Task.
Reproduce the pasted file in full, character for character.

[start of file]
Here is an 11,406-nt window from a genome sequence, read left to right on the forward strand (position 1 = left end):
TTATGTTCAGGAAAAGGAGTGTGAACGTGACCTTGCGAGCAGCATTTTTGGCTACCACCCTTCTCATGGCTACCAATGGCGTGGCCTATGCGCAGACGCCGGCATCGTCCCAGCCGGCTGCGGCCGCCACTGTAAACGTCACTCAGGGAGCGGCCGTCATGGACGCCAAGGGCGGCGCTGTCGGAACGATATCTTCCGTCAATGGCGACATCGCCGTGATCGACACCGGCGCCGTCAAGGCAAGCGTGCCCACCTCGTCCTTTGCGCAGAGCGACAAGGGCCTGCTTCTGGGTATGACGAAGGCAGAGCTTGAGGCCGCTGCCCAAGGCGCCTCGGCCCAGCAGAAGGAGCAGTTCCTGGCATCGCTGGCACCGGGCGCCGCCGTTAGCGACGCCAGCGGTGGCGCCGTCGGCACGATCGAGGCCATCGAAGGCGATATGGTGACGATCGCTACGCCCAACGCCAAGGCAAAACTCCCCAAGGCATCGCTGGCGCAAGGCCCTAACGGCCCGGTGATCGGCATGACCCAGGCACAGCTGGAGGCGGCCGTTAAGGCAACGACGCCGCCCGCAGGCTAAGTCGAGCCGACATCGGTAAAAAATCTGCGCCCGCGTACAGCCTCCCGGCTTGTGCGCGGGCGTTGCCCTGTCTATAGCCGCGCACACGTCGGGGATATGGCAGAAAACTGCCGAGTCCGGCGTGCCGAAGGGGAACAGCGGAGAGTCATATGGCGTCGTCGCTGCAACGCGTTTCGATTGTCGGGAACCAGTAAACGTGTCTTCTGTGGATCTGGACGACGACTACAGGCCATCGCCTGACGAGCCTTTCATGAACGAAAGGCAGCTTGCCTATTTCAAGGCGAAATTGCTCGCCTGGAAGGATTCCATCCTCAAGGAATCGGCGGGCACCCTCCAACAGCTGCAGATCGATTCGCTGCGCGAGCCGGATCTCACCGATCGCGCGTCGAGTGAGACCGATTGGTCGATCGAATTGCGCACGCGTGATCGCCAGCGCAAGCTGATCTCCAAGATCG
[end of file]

Here is an 11,406-nt window from a genome sequence, read left to right on the forward strand (position 1 = left end):
TTATGTTCAGGAAAAGGAGTGTGAACGTGACCTTGCGAGCAGCATTTTTGGCTACCACCCTTCTCATGGCTACCAATGGCGTGGCCTATGCGCAGACGCCGGCATCGTCCCAGCCGGCTGCGGCCGCCACTGTAAACGTCACTCAGGGAGCGGCCGTCATGGACGCCAAGGGCGGCGCTGTCGGAACGATATCTTCCGTCAATGGCGACATCGCCGTGATCGACACCGGCGCCGTCAAGGCAAGCGTGCCCACCTCGTCCTTTGCGCAGAGCGACAAGGGCCTGCTTCTGGGTATGACGAAGGCAGAGCTTGAGGCCGCTGCCCAAGGCGCCTCGGCCCAGCAGAAGGAGCAGTTCCTGGCATCGCTGGCACCGGGCGCCGCCGTTAGCGACGCCAGCGGTGGCGCCGTCGGCACGATCGAGGCCATCGAAGGCGATATGGTGACGATCGCTACGCCCAACGCCAAGGCAAAACTCCCCAAGGCATCGCTGGCGCAAGGCCCTAACGGCCCGGTGATCGGCATGACCCAGGCACAGCTGGAGGCGGCCGTTAAGGCAACGACGCCGCCCGCAGGCTAAGTCGAGCCGACATCGGTAAAAAATCTGCGCCCGCGTACAGCCTCCCGGCTTGTGCGCGGGCGTTGCCCTGTCTATAGCCGCGCACACGTCGGGGATATGGCAGAAAACTGCCGAGTCCGGCGTGCCGAAGGGGAACAGCGGAGAGTCATATGGCGTCGTCGCTGCAACGCGTTTCGATTGTCGGGAACCAGTAAACGTGTCTTCTGTGGATCTGGACGACGACTACAGGCCATCGCCTGACGAGCCTTTCATGAACGAAAGGCAGCTTGCCTATTTCAAGGCGAAATTGCTCGCCTGGAAGGATTCCATCCTCAAGGAATCGGCGGGCACCCTCCAACAGCTGCAGATCGATTCGCTGCGCGAGCCGGATCTCACCGATCGCGCGTCGAGTGAGACCGATTGGTCGATCGAATTGCGCACGCGTGATCGCCAGCGCAAGCTGATCTCCAAGATCG